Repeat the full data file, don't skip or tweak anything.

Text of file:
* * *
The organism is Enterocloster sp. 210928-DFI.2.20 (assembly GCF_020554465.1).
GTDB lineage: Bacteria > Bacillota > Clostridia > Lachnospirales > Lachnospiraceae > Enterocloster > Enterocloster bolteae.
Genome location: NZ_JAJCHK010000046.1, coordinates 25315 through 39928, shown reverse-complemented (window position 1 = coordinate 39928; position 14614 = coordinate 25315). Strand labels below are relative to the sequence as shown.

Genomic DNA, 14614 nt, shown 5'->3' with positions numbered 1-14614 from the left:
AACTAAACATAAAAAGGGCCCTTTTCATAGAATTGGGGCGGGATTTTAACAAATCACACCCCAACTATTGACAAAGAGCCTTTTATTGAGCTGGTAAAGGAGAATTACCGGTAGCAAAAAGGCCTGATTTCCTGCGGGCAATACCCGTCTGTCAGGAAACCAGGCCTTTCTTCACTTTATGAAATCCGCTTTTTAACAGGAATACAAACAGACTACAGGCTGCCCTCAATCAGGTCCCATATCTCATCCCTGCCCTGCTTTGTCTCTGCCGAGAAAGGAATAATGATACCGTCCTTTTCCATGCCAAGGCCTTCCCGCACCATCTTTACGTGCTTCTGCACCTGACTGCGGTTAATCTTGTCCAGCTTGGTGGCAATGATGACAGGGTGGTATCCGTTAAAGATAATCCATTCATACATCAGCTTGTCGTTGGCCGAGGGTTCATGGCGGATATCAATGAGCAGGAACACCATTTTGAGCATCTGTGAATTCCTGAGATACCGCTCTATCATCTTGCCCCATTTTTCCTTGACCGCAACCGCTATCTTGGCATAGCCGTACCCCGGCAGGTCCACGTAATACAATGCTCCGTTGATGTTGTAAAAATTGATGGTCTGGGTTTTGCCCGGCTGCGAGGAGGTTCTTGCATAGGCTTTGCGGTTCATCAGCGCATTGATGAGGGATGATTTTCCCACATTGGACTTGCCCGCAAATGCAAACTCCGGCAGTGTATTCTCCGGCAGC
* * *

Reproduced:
The organism is Enterocloster sp. 210928-DFI.2.20 (assembly GCF_020554465.1).
GTDB lineage: Bacteria > Bacillota > Clostridia > Lachnospirales > Lachnospiraceae > Enterocloster > Enterocloster bolteae.
Genome location: NZ_JAJCHK010000046.1, coordinates 25315 through 39928, shown reverse-complemented (window position 1 = coordinate 39928; position 14614 = coordinate 25315). Strand labels below are relative to the sequence as shown.

Genomic DNA, 14614 nt, shown 5'->3' with positions numbered 1-14614 from the left:
AACTAAACATAAAAAGGGCCCTTTTCATAGAATTGGGGCGGGATTTTAACAAATCACACCCCAACTATTGACAAAGAGCCTTTTATTGAGCTGGTAAAGGAGAATTACCGGTAGCAAAAAGGCCTGATTTCCTGCGGGCAATACCCGTCTGTCAGGAAACCAGGCCTTTCTTCACTTTATGAAATCCGCTTTTTAACAGGAATACAAACAGACTACAGGCTGCCCTCAATCAGGTCCCATATCTCATCCCTGCCCTGCTTTGTCTCTGCCGAGAAAGGAATAATGATACCGTCCTTTTCCATGCCAAGGCCTTCCCGCACCATCTTTACGTGCTTCTGCACCTGACTGCGGTTAATCTTGTCCAGCTTGGTGGCAATGATGACAGGGTGGTATCCGTTAAAGATAATCCATTCATACATCAGCTTGTCGTTGGCCGAGGGTTCATGGCGGATATCAATGAGCAGGAACACCATTTTGAGCATCTGTGAATTCCTGAGATACCGCTCTATCATCTTGCCCCATTTTTCCTTGACCGCAACCGCTATCTTGGCATAGCCGTACCCCGGCAGGTCCACGTAATACAATGCTCCGTTGATGTTGTAAAAATTGATGGTCTGGGTTTTGCCCGGCTGCGAGGAGGTTCTTGCATAGGCTTTGCGGTTCATCAGCGCATTGATGAGGGATGATTTTCCCACATTGGACTTGCCCGCAAATGCAAACTCCGGCAGTGTATTCTCCGGCAGC